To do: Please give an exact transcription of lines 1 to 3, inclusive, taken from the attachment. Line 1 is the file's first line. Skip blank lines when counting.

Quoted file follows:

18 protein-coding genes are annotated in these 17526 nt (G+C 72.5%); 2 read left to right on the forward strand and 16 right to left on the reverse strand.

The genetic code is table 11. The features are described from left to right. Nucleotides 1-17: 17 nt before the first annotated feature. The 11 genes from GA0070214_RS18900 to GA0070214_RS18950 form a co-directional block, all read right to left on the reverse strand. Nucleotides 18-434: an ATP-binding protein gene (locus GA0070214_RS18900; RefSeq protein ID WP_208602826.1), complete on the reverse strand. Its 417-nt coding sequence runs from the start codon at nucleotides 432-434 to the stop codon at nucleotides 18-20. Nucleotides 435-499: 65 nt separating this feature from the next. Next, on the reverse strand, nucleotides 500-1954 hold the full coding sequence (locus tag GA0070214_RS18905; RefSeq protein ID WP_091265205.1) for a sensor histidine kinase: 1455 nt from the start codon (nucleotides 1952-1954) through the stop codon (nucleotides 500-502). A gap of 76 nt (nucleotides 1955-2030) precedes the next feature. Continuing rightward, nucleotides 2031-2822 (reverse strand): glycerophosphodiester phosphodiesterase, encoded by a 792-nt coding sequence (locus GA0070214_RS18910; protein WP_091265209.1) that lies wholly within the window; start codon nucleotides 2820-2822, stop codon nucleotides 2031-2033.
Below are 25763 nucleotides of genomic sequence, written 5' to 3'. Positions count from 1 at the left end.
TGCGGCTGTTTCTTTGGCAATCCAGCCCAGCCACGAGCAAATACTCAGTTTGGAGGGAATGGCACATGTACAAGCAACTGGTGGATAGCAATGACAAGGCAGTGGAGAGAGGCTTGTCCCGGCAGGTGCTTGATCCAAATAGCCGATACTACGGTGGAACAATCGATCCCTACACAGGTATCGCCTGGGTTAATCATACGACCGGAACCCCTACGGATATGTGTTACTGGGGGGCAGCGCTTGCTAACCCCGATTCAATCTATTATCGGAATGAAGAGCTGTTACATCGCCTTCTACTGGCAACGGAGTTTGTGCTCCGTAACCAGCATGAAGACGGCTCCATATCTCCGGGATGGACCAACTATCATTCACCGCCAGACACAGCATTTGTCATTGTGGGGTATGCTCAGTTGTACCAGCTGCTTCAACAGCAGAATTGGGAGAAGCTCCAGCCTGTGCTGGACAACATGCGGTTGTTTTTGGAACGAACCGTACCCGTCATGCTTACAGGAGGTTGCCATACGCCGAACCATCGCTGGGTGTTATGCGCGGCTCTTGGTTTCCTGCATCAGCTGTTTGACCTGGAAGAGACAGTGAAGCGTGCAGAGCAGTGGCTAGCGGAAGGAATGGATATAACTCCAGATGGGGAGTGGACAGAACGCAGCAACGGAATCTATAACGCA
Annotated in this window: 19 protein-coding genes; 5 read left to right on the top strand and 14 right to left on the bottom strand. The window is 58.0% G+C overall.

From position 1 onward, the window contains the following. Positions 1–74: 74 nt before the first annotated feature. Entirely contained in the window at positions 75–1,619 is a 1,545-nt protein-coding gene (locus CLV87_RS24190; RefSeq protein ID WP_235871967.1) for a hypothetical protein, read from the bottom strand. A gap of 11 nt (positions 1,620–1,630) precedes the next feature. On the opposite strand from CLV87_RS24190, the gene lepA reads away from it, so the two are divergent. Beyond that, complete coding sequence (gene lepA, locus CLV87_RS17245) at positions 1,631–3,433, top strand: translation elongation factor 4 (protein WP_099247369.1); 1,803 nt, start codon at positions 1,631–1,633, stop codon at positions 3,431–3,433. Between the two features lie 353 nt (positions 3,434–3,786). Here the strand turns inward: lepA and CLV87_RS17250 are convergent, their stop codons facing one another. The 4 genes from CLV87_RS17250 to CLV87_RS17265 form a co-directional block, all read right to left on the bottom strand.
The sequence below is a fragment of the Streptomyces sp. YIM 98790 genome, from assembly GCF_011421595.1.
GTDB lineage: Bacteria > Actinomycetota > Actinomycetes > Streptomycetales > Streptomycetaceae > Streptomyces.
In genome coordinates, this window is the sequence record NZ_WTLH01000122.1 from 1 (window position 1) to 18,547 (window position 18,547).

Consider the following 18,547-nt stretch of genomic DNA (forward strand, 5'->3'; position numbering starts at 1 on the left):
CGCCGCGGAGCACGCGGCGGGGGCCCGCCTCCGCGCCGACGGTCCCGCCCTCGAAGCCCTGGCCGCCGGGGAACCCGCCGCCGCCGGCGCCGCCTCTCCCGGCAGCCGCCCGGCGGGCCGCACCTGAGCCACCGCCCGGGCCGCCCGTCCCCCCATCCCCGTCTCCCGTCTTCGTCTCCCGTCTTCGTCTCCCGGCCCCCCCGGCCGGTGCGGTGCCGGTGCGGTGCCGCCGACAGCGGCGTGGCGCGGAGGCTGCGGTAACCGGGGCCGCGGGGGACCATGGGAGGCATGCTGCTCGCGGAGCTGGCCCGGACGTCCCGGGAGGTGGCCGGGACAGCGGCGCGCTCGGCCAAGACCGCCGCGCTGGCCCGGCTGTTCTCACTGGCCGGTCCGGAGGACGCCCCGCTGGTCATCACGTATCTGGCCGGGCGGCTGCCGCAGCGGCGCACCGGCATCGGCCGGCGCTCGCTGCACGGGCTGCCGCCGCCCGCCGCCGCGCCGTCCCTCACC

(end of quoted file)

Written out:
18 protein-coding genes are annotated in these 17526 nt (G+C 72.5%); 2 read left to right on the forward strand and 16 right to left on the reverse strand.

The genetic code is table 11. The features are described from left to right. Nucleotides 1-17: 17 nt before the first annotated feature. The 11 genes from GA0070214_RS18900 to GA0070214_RS18950 form a co-directional block, all read right to left on the reverse strand. Nucleotides 18-434: an ATP-binding protein gene (locus GA0070214_RS18900; RefSeq protein ID WP_208602826.1), complete on the reverse strand. Its 417-nt coding sequence runs from the start codon at nucleotides 432-434 to the stop codon at nucleotides 18-20. Nucleotides 435-499: 65 nt separating this feature from the next. Next, on the reverse strand, nucleotides 500-1954 hold the full coding sequence (locus tag GA0070214_RS18905; RefSeq protein ID WP_091265205.1) for a sensor histidine kinase: 1455 nt from the start codon (nucleotides 1952-1954) through the stop codon (nucleotides 500-502). A gap of 76 nt (nucleotides 1955-2030) precedes the next feature. Continuing rightward, nucleotides 2031-2822 (reverse strand): glycerophosphodiester phosphodiesterase, encoded by a 792-nt coding sequence (locus GA0070214_RS18910; protein WP_091265209.1) that lies wholly within the window; start codon nucleotides 2820-2822, stop codon nucleotides 2031-2033.
Below are 25763 nucleotides of genomic sequence, written 5' to 3'. Positions count from 1 at the left end.